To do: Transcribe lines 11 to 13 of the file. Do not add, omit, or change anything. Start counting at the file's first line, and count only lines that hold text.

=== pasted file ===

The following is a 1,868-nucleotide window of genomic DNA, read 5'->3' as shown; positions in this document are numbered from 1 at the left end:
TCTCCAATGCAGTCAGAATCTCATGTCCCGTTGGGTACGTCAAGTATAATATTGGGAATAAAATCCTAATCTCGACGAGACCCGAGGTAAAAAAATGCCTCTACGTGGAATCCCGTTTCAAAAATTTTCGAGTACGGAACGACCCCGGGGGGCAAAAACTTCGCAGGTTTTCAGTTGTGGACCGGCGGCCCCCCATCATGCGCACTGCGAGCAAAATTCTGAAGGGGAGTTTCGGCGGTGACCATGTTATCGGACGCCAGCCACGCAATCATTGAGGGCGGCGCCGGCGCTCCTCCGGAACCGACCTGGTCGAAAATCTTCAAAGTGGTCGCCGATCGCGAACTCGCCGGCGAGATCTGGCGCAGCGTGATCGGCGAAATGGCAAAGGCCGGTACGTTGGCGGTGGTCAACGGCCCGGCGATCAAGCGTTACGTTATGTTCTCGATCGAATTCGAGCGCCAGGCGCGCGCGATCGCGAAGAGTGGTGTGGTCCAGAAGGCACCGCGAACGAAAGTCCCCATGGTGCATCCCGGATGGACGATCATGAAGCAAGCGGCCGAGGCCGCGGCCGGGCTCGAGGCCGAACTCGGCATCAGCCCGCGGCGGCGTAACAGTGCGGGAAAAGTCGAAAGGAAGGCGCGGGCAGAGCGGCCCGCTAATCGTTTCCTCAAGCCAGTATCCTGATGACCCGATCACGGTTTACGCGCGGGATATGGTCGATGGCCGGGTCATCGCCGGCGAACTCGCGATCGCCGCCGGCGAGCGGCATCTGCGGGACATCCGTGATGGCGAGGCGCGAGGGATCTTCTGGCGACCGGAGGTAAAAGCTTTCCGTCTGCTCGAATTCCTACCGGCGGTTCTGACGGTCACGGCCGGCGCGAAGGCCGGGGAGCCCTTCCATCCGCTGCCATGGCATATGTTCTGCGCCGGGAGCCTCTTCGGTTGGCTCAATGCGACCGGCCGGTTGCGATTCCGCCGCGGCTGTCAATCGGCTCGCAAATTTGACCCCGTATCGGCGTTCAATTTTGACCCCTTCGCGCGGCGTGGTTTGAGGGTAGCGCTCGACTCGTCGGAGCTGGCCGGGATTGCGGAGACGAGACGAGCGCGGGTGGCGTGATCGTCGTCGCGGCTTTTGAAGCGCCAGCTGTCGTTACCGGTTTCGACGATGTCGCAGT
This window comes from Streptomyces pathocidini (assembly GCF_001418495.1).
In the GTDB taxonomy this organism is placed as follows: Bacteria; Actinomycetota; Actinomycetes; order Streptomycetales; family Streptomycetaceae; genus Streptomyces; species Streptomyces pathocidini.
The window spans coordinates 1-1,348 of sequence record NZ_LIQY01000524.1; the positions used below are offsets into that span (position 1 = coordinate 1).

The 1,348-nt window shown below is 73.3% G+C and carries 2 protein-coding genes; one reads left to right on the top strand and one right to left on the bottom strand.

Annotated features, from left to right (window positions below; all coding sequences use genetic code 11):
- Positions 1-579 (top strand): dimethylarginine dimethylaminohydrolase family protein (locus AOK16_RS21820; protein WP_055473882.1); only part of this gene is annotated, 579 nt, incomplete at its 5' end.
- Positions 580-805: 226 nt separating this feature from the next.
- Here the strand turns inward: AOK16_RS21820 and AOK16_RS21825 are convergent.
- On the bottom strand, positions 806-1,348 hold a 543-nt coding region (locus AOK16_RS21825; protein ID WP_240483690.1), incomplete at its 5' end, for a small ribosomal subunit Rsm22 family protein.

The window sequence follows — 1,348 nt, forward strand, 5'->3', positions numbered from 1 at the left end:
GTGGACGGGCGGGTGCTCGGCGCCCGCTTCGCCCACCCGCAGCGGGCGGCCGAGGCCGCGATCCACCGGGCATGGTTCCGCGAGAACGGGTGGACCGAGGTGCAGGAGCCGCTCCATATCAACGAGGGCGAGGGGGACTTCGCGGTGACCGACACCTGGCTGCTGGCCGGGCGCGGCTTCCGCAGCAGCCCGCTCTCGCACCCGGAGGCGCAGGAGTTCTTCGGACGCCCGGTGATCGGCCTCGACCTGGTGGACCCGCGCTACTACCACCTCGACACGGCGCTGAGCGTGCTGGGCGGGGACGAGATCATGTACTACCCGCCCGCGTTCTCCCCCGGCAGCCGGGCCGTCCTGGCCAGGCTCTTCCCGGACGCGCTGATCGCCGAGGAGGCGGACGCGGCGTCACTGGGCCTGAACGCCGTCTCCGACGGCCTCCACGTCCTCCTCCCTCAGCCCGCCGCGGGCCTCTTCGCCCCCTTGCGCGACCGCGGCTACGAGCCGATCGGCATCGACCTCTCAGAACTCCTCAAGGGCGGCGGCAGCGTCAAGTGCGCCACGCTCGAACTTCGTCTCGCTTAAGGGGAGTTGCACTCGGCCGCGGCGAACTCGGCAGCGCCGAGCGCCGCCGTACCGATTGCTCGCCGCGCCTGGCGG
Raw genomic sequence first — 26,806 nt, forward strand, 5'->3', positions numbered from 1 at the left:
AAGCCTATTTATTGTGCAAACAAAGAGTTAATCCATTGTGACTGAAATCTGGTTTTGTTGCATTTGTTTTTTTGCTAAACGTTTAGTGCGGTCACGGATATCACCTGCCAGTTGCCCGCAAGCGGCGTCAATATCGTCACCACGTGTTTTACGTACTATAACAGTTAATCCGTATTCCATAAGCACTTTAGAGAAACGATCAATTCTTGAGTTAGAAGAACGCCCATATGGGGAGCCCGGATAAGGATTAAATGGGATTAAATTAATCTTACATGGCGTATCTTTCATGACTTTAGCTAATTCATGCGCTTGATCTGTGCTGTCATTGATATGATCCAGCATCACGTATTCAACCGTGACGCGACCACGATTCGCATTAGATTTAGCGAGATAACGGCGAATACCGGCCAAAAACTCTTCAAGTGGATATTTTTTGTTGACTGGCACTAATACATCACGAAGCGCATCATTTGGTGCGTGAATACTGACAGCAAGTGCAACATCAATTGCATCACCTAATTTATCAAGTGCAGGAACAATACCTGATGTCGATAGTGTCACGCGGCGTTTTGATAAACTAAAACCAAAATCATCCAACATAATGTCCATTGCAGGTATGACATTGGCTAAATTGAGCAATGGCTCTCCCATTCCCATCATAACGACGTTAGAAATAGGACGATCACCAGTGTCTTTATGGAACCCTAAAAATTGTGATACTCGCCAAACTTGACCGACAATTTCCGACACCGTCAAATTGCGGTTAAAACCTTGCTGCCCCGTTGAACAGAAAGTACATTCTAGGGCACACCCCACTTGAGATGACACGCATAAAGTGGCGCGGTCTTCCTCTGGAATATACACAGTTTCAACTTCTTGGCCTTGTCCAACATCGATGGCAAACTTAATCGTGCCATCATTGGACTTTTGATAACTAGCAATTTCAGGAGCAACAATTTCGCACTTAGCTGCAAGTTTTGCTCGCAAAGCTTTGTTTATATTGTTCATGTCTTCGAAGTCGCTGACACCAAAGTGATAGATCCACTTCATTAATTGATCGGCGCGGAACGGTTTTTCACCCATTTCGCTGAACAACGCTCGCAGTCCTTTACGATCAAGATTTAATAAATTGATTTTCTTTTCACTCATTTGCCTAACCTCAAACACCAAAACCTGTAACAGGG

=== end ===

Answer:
- On the bottom strand, positions 806-1,348 hold a 543-nt coding region (locus AOK16_RS21825; protein ID WP_240483690.1), incomplete at its 5' end, for a small ribosomal subunit Rsm22 family protein.

The window sequence follows — 1,348 nt, forward strand, 5'->3', positions numbered from 1 at the left end:
GTGGACGGGCGGGTGCTCGGCGCCCGCTTCGCCCACCCGCAGCGGGCGGCCGAGGCCGCGATCCACCGGGCATGGTTCCGCGAGAACGGGTGGACCGAGGTGCAGGAGCCGCTCCATATCAACGAGGGCGAGGGGGACTTCGCGGTGACCGACACCTGGCTGCTGGCCGGGCGCGGCTTCCGCAGCAGCCCGCTCTCGCACCCGGAGGCGCAGGAGTTCTTCGGACGCCCGGTGATCGGCCTCGACCTGGTGGACCCGCGCTACTACCACCTCGACACGGCGCTGAGCGTGCTGGGCGGGGACGAGATCATGTACTACCCGCCCGCGTTCTCCCCCGGCAGCCGGGCCGTCCTGGCCAGGCTCTTCCCGGACGCGCTGATCGCCGAGGAGGCGGACGCGGCGTCACTGGGCCTGAACGCCGTCTCCGACGGCCTCCACGTCCTCCTCCCTCAGCCCGCCGCGGGCCTCTTCGCCCCCTTGCGCGACCGCGGCTACGAGCCGATCGGCATCGACCTCTCAGAACTCCTCAAGGGCGGCGGCAGCGTCAAGTGCGCCACGCTCGAACTTCGTCTCGCTTAAGGGGAGTTGCACTCGGCCGCGGCGAACTCGGCAGCGCCGAGCGCCGCCGTACCGATTGCTCGCCGCGCCTGGCGG